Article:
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Law School Requirements

While you are evaluating whether a legal education is the right step for you, it is important to make sure that you are on top of all application requirements—from the Law School Admission Test (LSAT) to the application fee. The law school admission process can be arduous, so you should go through each requirement well in advance of any deadlines. Look into the financial aid requirements of each prospective school as well. As you start making your list of potential law schools, note the LSAT and undergraduate grade point average (GPA) ranges for each of them. While every school will state that there is no minimum LSAT score required for law school applicants to be accepted, as you go through the admission numbers, you will start to get a sense of where it might make sense to apply. It is also helpful to have an understanding of the graduation requirements of each Juris Doctor (JD) program you are considering. This information will help inform what your next few years pursuing a legal education will look like. This information will also help you assess if there is an ABA-approved law school with an online program that best suits the level of flexibility you may need to complete the JD degree.

With the pursuit of a legal education comes a series of prerequisites. This section will provide a general overview of each of those requirements as well as insight into how best to approach them.

TL;DR / Key Takeaways

  • There is no GPA or LSAT score that will guarantee admission to your top choice law school, so think about applying to multiple places.
  • While some colleges offer pre-law tracks, there are no specific courses, majors or extracurriculars that are required in order to apply to law school.

Basic Requirements

To start with the very basics, what education level and testing are required in order to be eligible for law school admission?


You must have received your bachelor’s degree by the time you are planning to enroll in law school.


There is the testing component. The Law School Admission Test or LSAT is accepted by every ABA-approved law school.

What is the LSAT?

The LSAT is administered by the Law School Admission Council (better known as LSAC). LSAC is a non-profit that provides products and services to help each ABA-approved law school (over 200 in total) and all law school applicants with the admission process. The LSAT was first given to prospective students in 1948. That version of the LSAT took an entire day to administer and consisted of 10 sections.1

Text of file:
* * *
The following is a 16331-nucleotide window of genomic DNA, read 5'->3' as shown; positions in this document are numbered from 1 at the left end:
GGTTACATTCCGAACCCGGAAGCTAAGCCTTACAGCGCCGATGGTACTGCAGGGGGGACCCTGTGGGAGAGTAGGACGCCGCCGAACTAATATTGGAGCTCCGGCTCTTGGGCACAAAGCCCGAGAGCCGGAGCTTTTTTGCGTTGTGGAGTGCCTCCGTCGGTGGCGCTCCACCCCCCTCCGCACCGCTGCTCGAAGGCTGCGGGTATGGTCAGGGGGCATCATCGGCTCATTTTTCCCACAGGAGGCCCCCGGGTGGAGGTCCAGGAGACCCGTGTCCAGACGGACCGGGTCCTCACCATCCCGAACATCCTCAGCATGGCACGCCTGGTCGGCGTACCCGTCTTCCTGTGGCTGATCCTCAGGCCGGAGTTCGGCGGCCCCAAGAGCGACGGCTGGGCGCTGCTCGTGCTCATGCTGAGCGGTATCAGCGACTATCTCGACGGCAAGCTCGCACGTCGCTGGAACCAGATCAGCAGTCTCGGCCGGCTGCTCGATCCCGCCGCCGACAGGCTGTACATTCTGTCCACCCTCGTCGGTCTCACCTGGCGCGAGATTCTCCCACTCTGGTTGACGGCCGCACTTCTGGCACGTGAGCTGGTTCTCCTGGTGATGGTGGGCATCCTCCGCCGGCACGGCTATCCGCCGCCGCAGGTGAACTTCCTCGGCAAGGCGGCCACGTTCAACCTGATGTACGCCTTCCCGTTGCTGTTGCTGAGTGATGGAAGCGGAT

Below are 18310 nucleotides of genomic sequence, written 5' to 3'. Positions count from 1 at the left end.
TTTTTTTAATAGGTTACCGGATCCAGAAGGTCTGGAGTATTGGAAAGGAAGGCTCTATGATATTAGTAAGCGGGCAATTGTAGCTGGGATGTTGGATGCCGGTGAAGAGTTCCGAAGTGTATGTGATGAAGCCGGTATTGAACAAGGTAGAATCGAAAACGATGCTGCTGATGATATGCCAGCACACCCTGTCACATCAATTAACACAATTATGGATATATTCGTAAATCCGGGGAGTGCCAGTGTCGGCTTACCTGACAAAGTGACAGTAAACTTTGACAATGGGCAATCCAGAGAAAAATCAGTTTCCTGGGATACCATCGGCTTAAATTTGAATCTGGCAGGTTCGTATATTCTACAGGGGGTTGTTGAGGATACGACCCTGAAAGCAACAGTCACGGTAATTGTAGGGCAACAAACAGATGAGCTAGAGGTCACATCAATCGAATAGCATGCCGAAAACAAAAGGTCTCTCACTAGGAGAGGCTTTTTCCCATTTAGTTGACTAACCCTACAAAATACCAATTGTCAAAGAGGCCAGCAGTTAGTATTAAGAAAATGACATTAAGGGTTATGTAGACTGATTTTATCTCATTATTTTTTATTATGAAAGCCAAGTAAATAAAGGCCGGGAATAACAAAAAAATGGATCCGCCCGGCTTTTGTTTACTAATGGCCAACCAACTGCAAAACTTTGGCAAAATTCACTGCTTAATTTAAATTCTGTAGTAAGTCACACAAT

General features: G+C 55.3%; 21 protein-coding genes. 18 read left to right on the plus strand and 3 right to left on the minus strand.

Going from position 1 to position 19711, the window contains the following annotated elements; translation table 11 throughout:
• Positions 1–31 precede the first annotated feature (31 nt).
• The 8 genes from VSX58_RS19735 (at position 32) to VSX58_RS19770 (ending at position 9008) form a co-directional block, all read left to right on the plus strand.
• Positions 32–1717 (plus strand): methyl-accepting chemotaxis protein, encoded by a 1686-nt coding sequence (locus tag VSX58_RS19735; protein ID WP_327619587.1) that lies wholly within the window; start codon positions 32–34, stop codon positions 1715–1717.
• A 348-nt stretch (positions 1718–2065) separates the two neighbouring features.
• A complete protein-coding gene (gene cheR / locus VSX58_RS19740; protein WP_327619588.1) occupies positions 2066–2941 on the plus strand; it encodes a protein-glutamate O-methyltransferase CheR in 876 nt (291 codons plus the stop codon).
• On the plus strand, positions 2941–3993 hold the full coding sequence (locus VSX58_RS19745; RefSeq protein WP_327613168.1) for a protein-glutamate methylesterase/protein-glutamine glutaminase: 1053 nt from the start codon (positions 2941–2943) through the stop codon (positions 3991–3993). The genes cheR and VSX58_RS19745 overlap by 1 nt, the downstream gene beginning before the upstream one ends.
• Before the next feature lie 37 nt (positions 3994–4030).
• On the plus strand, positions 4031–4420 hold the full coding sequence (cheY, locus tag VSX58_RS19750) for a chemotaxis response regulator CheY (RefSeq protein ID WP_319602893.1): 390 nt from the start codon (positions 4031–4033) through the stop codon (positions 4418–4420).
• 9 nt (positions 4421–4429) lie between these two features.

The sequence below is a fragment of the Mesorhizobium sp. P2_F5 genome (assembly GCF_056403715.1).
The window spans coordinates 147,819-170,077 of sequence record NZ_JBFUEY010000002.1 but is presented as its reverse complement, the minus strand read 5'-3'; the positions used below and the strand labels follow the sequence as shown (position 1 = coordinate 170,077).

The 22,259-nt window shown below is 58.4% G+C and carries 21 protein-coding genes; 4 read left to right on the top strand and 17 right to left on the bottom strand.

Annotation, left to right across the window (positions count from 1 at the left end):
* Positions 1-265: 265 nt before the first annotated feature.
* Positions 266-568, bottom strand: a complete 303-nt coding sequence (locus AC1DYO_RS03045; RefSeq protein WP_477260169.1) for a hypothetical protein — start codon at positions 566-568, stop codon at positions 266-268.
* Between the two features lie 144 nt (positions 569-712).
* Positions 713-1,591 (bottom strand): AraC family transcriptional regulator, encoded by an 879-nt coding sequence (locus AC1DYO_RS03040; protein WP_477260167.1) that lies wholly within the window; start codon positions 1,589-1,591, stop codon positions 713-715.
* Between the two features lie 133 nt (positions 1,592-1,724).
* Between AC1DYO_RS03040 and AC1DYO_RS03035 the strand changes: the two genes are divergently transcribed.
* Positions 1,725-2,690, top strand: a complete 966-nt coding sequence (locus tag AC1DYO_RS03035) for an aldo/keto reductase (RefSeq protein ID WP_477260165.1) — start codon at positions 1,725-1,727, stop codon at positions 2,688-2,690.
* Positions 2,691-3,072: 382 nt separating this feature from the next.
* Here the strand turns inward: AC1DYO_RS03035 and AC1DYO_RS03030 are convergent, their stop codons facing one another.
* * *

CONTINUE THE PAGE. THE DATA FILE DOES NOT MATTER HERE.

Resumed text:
Today, the LSAT is made up of two parts:

  1. A multiple-choice exam, which has been administered digitally in North America since September 2019.

  2. The LSAT Writing, which is a written essay. A law school applicant can complete the LSAT Writing on a personal computer using secure proctoring software.

LSAT Score

An LSAT score is determined by the number of questions answered correctly. This means that there is no deduction for an incorrect answer, so you are always better off guessing than leaving a question unanswered.

The highest a prospective student can score on the LSAT is 180 and the lowest is 120. An average LSAT score is considered to be 150 (with some margin of error).

The role of the LSAT is twofold:

  1. The LSAT helps each ABA-approved law school compare its pool of law school applicants.

  2. An applicant’s score on the LSAT is an indicator of potential performance as a law school student, as there is a correlation between one’s LSAT score and first-year grades in law school.

What is the GRE?

While the LSAT has long been the sole test for admission to law school, there has been a shift in recent years. Currently, 53 different law schools, including Harvard Law School, Yale Law School, New York University School of Law, Columbia Law School, and the University of Virginia School of Law, also accept the Graduate Record Examinations or GRE.2 In addition, most of these schools will also consider GRE scores when offering scholarships to admitted law school applicants. The GRE is administered by Educational Testing Service (instead of the Law School Admission Council) and test dates are offered almost daily throughout the U.S.

GRE Score

The GRE evaluates verbal reasoning, quantitative reasoning, critical thinking and analytical writing skills. Three scores are reported on the GRE:

Verbal Reasoning

130-170 scale, in one-point increments

Quantitative Reasoning

130-170 scale, in one-point increments

Analytical Reasoning

0-6 scale, in half-point increments

Transcript & Letters of Recommendation

Your college or university will need to provide your official transcript from your time as an undergraduate. Likewise, you will likely want to ask a faculty member from your undergraduate institution to provide one of your letters of recommendation. Letters of recommendation are a helpful way of presenting a side of you that numbers alone (i.e., your LSAT or GRE score and your GPA) cannot. Think about asking a faculty member who can attest to your drive, intellectual curiosity, and problem-solving abilities as a student. You want to make sure to present a cohesive and compelling story to the admission committee—one that will distinguish you from other law school applicants. Your letters of recommendation can help you stand out to the admission team.